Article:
Gustavo Cancelo led a team of Fermilab engineers to create a new compact electronics board: It has the capabilities of an entire rack of equipment that is compatible with many designs of superconducting qubits at a fraction of the cost. Credit: Ryan Postel, Fermilab
The challenge of bridging the communication gap between the classical and quantum worlds is unexpectedly great when constructing a next-generation quantum computer. Existing systems are laborious and expensive for translating between the human operator and the quantum computer’s languages, which are required for such machines.
Researchers at Fermi National Accelerator Laboratory in the US have developed a new control and readout system, known as QICK, that has proven to significantly boost quantum computer performance while reducing the cost of control equipment.
Quantum Instrument Control Kit development is an excellent example of US investment in joint quantum technology research with partnerships between industry, academia and government to accelerate pre-competitive quantum research and development technologies, said Harriet Kung, DOE deputy director for science programmes in the Office of Science and acting associate director of science for high-energy physics. Kung.
In order to construct and test an FPGA controller for quantum computing research, a team of Fermilab engineers lead by senior principle engineer Gustavo Cancelo collaborated with the University of Chicago to develop the faster and more cost-effective controllers. The University of Chicago’s lab, led by physicist David Schuster, assisted with the specifications and verification on real hardware. He is a member of the faculty.
“This is exactly the type of project that brings together the strengths of a national laboratory and a university,” said Schuster. Because of this, the quantum community has been quick to embrace an open-source control hardware environment.
Quantum computer engineers face the difficulty of bridging the gap between quantum and conventional computers. The principles of quantum physics, which control the tiny world, allow quantum computers to execute calculations that regular computers are unable to accomplish. Control and readout electronics serve as the translator between the macroscopic visible world and the world of classical physics, where people dwell.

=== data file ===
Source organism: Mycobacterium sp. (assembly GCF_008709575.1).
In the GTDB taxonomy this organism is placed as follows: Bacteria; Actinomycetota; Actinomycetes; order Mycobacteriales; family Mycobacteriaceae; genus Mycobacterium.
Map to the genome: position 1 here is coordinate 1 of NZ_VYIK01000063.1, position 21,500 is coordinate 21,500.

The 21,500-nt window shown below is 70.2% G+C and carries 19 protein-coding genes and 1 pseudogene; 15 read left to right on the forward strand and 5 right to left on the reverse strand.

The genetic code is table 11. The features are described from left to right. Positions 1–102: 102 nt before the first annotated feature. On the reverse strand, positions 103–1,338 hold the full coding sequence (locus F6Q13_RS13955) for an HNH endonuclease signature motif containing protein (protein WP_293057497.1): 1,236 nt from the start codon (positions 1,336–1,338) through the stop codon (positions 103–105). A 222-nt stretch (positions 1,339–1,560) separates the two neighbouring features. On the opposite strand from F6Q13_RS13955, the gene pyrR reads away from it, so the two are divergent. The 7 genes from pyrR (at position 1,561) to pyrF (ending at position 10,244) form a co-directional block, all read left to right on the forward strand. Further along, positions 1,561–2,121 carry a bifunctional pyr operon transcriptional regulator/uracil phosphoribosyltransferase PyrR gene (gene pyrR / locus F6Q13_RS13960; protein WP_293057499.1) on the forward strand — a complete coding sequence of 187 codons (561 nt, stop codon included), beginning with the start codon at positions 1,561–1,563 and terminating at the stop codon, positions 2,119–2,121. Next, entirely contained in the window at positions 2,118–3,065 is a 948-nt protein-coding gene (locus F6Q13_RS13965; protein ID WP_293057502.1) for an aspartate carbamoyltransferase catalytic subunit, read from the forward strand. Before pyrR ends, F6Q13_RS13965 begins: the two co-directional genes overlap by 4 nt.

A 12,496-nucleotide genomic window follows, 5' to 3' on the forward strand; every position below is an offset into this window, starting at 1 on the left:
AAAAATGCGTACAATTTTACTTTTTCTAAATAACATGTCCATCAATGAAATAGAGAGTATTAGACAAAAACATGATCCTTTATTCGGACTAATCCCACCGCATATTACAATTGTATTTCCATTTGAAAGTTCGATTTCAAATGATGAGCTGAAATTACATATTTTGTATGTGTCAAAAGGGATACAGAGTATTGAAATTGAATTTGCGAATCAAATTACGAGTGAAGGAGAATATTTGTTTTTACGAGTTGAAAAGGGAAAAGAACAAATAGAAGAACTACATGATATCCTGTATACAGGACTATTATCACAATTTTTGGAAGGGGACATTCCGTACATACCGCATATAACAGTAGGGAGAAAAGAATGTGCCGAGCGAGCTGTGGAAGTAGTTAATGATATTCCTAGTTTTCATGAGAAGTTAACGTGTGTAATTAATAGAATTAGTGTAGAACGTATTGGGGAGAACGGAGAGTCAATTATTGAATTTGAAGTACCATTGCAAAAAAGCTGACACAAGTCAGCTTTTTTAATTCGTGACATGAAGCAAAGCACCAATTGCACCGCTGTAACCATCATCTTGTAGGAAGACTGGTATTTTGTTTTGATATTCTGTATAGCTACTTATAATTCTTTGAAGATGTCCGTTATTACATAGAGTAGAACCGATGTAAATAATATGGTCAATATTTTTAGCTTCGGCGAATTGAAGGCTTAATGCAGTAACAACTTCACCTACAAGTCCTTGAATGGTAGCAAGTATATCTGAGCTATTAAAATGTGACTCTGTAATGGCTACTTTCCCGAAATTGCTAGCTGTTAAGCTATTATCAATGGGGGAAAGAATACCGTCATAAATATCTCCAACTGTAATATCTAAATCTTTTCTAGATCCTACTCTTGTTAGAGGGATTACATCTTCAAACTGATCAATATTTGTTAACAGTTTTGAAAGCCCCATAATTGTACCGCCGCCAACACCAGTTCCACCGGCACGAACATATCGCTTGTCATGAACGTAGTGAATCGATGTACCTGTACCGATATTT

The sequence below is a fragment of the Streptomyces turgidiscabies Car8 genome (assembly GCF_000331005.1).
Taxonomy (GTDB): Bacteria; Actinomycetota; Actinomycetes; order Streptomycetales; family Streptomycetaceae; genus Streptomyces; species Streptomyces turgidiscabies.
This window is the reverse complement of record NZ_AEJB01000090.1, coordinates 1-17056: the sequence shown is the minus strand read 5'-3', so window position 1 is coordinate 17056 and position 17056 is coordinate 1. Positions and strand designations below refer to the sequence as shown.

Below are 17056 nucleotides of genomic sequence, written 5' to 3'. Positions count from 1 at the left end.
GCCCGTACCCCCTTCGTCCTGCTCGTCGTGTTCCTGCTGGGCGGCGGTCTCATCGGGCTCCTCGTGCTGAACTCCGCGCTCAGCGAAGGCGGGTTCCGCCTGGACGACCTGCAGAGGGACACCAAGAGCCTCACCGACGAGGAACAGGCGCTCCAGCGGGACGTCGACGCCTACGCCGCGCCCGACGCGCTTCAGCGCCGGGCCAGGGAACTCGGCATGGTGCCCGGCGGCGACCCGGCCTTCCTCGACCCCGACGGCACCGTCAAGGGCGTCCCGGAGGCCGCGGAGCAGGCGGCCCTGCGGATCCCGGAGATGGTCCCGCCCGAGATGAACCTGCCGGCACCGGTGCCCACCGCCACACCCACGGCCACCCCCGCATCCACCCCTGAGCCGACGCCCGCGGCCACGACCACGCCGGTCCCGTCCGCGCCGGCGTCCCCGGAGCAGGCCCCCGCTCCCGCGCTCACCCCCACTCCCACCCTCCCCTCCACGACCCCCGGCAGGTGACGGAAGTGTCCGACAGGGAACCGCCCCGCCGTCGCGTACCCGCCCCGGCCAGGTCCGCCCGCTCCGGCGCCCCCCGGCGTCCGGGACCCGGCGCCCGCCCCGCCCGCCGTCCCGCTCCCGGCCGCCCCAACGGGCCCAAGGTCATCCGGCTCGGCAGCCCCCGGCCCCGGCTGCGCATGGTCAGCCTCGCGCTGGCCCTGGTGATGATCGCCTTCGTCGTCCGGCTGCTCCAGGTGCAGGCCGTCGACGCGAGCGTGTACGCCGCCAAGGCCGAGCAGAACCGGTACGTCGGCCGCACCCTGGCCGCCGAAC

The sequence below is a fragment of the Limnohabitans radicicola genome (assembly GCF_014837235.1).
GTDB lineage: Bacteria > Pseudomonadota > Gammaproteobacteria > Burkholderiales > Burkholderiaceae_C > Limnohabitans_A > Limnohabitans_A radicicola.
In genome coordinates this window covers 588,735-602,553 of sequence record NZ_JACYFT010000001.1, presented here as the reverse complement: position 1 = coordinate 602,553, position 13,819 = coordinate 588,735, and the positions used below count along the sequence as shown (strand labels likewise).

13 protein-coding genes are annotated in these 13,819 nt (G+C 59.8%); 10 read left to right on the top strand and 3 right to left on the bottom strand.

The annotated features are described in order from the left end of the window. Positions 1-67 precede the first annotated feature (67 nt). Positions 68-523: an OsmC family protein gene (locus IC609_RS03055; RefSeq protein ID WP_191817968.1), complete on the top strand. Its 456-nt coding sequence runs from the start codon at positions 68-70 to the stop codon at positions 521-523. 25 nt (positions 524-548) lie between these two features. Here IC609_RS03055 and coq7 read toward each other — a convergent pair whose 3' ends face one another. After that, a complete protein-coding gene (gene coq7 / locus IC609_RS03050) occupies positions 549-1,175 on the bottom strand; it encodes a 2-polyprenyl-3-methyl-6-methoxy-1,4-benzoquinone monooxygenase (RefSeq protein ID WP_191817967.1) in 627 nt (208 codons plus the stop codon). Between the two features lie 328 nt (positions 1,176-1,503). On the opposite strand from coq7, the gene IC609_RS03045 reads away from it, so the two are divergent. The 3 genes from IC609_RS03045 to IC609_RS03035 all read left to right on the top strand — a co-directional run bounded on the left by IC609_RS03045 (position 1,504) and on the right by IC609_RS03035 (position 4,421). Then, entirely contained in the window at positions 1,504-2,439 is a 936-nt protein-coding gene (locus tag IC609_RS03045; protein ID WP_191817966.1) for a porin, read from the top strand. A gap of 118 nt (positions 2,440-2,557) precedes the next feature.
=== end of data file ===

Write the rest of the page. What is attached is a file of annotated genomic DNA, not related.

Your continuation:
The computer’s quantum bits, or qubits, are controlled by electronic signals from the classical world, while electronic readout measures the states of the qubits and transmits that information back to the classical world.
Superconducting circuits can serve as qubits in quantum computers, according to one promising technique. Most superconducting quantum computer control and readout systems now use commercial off-the-shelf technology that is not specialised for the task. Scientists are often forced to combine a dozen or more separate components because of this. Many of these devices are so massive that the cost per qubit can easily reach tens of thousands.
A qubit’s lifespan is only a few hundredths of a millisecond, and after that period, it begins to cause errors. “Time is of the essence when working with qubits. The computer’s performance is hampered since classical electronics takes longer to respond to qubits “opined Cancelo.
The turnaround time of a control and readout system is just as important as the ability of an interpreter to communicate effectively. Longer turn-around times are associated with complex systems comprised of numerous modules.
Fermilab’s Cancelo and his team came up with a compact control and readout system to meet this problem. They developed it. An electronics board the size of a laptop was used to house all the functions of a rack-mounted system. Despite its specificity, the novel method can be used with a wide range of superconducting qubit designs.
This instrument will cover qubits that will be developed in the next six to twelve months, according to Cancelo. If you’re looking to get the most out of your equipment, you’ll need our control and readout electronics.
Superconducting quantum computers’ present control and readout systems rely on off-the-shelf commercial technology that requires researchers to link together a dozen or more pricey components, resulting in an enormous and expensive control system. The University of Chicago is the source of this information.